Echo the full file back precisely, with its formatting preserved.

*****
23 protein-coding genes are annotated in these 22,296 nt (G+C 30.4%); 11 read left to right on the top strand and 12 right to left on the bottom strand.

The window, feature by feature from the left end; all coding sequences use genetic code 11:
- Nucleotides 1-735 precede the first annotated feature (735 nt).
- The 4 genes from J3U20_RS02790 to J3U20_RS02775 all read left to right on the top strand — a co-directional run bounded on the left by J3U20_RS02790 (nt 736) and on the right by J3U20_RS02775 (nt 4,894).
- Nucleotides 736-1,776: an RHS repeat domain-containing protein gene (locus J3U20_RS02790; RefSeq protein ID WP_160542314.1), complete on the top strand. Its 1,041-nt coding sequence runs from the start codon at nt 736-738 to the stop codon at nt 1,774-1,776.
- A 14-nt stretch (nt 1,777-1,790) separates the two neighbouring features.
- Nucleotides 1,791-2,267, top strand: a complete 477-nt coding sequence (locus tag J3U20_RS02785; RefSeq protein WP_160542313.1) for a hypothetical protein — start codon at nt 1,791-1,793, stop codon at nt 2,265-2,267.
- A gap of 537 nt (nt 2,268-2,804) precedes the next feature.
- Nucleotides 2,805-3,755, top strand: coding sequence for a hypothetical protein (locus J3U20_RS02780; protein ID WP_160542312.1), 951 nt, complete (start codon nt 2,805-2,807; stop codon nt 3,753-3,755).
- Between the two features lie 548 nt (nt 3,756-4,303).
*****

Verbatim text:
23 protein-coding genes are annotated in these 22,296 nt (G+C 30.4%); 11 read left to right on the top strand and 12 right to left on the bottom strand.

The window, feature by feature from the left end; all coding sequences use genetic code 11:
- Nucleotides 1-735 precede the first annotated feature (735 nt).
- The 4 genes from J3U20_RS02790 to J3U20_RS02775 all read left to right on the top strand — a co-directional run bounded on the left by J3U20_RS02790 (nt 736) and on the right by J3U20_RS02775 (nt 4,894).
- Nucleotides 736-1,776: an RHS repeat domain-containing protein gene (locus J3U20_RS02790; RefSeq protein ID WP_160542314.1), complete on the top strand. Its 1,041-nt coding sequence runs from the start codon at nt 736-738 to the stop codon at nt 1,774-1,776.
- A 14-nt stretch (nt 1,777-1,790) separates the two neighbouring features.
- Nucleotides 1,791-2,267, top strand: a complete 477-nt coding sequence (locus tag J3U20_RS02785; RefSeq protein WP_160542313.1) for a hypothetical protein — start codon at nt 1,791-1,793, stop codon at nt 2,265-2,267.
- A gap of 537 nt (nt 2,268-2,804) precedes the next feature.
- Nucleotides 2,805-3,755, top strand: coding sequence for a hypothetical protein (locus J3U20_RS02780; protein ID WP_160542312.1), 951 nt, complete (start codon nt 2,805-2,807; stop codon nt 3,753-3,755).
- Between the two features lie 548 nt (nt 3,756-4,303).